More than forty years after the U. S. government launched the modern drug war, its highest-ranking prosecutor has tacitly admitted that it is a legal and moral failure:
In a major shift in criminal justice policy, the Obama administration moved on Monday to ease overcrowding in federal prisons by ordering prosecutors to omit listing quantities of illegal substances in indictments for low-level drug cases, sidestepping federal laws that impose strict mandatory minimum sentences for drug-related offenses.
Attorney General Eric H. Holder Jr., in a speech at the American Bar Association’s annual meeting in San Francisco on Monday, announced the new policy as one of several steps intended to curb soaring taxpayer spending on prisons and help correct what he regards as unfairness in the justice system, according to his prepared remarks.
Saying that “too many Americans go to too many prisons for far too long and for no good law enforcement reason,” Mr. Holder justified his policy push in both moral and economic terms.
At the risk of giving Holder too much credit, it is encouraging that he is not viewing his end-run around mandatory minimums for drug offenses in purely utilitarian terms: he recognizes the injustice of current laws which have contributed to the world’s highest incarceration rate. But it’s worth noting that these reforms follow the lead of several conservative Southern states, which have turned to treatment, diversionary programs, and early release for non-violent offenders as a way to relieve prison overcrowding. Texas, far and away the nation’s leader in executions, has experienced a steady drop in its prison population after adopting sentencing reforms aimed at rehabilitation instead of imprisonment, and is actually closing prisons it no longer needs.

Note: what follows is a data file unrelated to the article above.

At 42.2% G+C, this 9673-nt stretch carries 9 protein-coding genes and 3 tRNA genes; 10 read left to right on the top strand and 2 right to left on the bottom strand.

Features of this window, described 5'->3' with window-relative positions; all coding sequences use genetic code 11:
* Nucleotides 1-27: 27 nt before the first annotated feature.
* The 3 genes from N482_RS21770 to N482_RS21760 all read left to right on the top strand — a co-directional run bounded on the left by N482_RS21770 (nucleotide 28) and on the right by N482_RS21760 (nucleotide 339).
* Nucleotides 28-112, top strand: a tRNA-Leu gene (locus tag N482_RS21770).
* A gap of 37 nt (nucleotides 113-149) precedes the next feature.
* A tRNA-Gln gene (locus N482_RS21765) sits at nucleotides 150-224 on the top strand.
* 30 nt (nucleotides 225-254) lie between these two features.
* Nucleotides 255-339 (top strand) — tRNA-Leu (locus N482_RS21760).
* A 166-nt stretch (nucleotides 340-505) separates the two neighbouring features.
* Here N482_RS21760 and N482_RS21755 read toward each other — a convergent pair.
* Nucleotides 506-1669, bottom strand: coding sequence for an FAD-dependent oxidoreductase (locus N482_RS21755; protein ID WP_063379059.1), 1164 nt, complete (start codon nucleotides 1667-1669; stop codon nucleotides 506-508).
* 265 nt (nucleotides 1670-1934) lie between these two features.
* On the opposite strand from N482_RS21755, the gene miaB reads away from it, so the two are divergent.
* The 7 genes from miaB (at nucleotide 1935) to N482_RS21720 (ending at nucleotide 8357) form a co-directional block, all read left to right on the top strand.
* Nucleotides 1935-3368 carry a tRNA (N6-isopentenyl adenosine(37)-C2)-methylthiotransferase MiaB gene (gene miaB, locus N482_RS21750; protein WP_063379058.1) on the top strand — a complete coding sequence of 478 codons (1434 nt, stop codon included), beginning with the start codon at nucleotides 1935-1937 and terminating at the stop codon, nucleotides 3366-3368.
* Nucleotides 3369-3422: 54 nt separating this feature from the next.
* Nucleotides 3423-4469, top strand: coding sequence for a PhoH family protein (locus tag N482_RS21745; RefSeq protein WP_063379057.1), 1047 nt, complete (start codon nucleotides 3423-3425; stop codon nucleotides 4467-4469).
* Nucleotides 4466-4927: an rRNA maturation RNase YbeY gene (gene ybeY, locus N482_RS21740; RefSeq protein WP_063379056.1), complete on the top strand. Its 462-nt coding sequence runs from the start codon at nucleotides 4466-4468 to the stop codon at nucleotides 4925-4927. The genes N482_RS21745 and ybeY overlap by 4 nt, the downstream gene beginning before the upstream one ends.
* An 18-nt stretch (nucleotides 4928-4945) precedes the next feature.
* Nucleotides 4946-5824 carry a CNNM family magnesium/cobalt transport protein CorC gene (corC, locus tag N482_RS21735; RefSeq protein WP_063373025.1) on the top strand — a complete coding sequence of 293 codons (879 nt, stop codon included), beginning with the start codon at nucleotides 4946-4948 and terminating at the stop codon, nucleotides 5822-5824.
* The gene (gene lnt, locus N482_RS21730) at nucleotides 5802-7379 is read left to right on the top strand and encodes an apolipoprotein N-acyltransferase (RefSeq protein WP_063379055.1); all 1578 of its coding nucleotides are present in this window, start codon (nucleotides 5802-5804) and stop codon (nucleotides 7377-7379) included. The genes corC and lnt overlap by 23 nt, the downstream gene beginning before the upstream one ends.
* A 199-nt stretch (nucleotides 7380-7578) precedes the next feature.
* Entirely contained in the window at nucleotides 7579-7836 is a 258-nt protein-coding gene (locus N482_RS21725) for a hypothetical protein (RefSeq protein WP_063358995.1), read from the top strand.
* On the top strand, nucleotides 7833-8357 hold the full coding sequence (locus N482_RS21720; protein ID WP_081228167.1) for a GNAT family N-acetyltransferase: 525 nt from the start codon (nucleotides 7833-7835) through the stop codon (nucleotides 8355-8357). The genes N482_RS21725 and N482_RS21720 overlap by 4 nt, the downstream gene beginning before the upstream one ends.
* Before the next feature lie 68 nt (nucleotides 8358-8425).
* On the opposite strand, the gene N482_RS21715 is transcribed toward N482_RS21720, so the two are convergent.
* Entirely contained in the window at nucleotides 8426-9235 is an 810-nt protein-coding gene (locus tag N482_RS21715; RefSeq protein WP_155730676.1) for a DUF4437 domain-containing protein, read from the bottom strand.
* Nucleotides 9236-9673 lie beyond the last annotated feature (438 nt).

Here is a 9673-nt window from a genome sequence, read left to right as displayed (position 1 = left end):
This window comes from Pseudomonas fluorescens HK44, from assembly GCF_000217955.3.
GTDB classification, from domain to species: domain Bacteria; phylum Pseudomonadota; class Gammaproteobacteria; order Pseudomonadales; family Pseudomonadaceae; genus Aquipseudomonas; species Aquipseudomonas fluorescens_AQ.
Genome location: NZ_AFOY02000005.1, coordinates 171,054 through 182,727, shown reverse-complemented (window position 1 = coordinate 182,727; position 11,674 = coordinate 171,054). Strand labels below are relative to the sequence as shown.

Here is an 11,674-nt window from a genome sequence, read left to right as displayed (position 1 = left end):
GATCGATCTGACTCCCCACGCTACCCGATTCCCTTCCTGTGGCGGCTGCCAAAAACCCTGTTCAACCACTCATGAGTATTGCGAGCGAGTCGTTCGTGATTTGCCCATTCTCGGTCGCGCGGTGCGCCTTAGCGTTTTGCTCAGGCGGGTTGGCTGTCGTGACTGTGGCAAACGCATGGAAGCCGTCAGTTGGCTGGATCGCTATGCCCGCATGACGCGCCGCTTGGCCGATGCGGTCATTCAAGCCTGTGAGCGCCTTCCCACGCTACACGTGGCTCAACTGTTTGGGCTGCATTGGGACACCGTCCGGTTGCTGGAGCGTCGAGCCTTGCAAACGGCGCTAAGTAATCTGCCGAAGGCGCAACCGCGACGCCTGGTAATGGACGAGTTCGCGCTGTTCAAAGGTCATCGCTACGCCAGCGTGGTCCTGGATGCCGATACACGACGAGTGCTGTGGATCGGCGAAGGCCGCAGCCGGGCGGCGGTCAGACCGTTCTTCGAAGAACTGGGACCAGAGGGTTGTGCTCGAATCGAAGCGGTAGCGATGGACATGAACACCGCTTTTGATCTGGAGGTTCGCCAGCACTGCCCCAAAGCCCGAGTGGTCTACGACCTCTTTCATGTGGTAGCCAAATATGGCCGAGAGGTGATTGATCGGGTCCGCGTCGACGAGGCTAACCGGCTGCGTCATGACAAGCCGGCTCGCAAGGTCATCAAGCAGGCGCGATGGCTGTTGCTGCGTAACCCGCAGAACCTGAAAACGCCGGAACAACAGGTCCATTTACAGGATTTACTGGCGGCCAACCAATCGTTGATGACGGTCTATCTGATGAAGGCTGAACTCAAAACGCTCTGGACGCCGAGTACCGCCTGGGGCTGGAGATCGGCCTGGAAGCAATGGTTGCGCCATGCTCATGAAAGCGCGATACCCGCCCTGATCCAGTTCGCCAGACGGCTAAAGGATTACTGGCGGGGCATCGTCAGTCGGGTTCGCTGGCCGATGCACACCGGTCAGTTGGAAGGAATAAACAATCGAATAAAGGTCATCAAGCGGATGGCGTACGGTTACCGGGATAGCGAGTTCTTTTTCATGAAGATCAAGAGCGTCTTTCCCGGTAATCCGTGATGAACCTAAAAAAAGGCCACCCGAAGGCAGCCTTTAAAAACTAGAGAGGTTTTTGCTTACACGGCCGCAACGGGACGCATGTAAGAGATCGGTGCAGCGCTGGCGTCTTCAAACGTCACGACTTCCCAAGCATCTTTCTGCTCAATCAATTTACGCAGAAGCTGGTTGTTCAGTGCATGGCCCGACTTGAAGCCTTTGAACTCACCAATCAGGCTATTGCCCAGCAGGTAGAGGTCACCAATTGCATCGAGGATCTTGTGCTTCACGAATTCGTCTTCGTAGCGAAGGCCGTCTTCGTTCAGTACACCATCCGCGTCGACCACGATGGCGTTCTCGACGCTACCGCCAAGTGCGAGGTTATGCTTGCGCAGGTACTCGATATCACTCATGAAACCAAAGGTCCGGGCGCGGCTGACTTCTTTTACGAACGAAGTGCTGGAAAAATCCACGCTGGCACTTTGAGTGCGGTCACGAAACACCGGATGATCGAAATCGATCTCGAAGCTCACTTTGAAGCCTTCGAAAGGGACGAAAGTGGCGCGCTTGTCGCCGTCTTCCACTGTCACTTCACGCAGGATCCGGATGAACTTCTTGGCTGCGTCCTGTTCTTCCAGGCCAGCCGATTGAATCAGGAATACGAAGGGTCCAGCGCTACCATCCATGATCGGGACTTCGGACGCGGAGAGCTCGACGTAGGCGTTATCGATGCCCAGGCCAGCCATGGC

Whether Holder’s proposed reforms will have a similar effect on federal prison populations remains to be seen. One caveat is that this does not represent any long-term reform of the actual mandatory minimum sentencing guidelines. Holder is simply using his prosecutorial discretion to not issue indictments that could lead to lengthy prison terms. The laws are still on the books and only Congress can change or repeal them. Should Obama or his successor appoint a more enthusiastic drug warrior, even this modest progress could be reversed. It’s also unclear who will qualify as a “low-level” drug offender. Your friendly neighborhood pot dealer may get lucky with this policy change, but it’s unlikely that purveyors of harder stuff will be unrelated “to large-scale organizations, gangs, or cartels” in the feds’ view.
But it’s a start. If President Obama wants to leverage the political capital he’ll gain from these reforms, he could take even more dramatic action to reduce prison populations by using his clemency powers to reduce the sentences of minor drug offenders. But as he has demonstrated throughout his time in office, Obama’s mercy for incarcerated Americans is quite limited.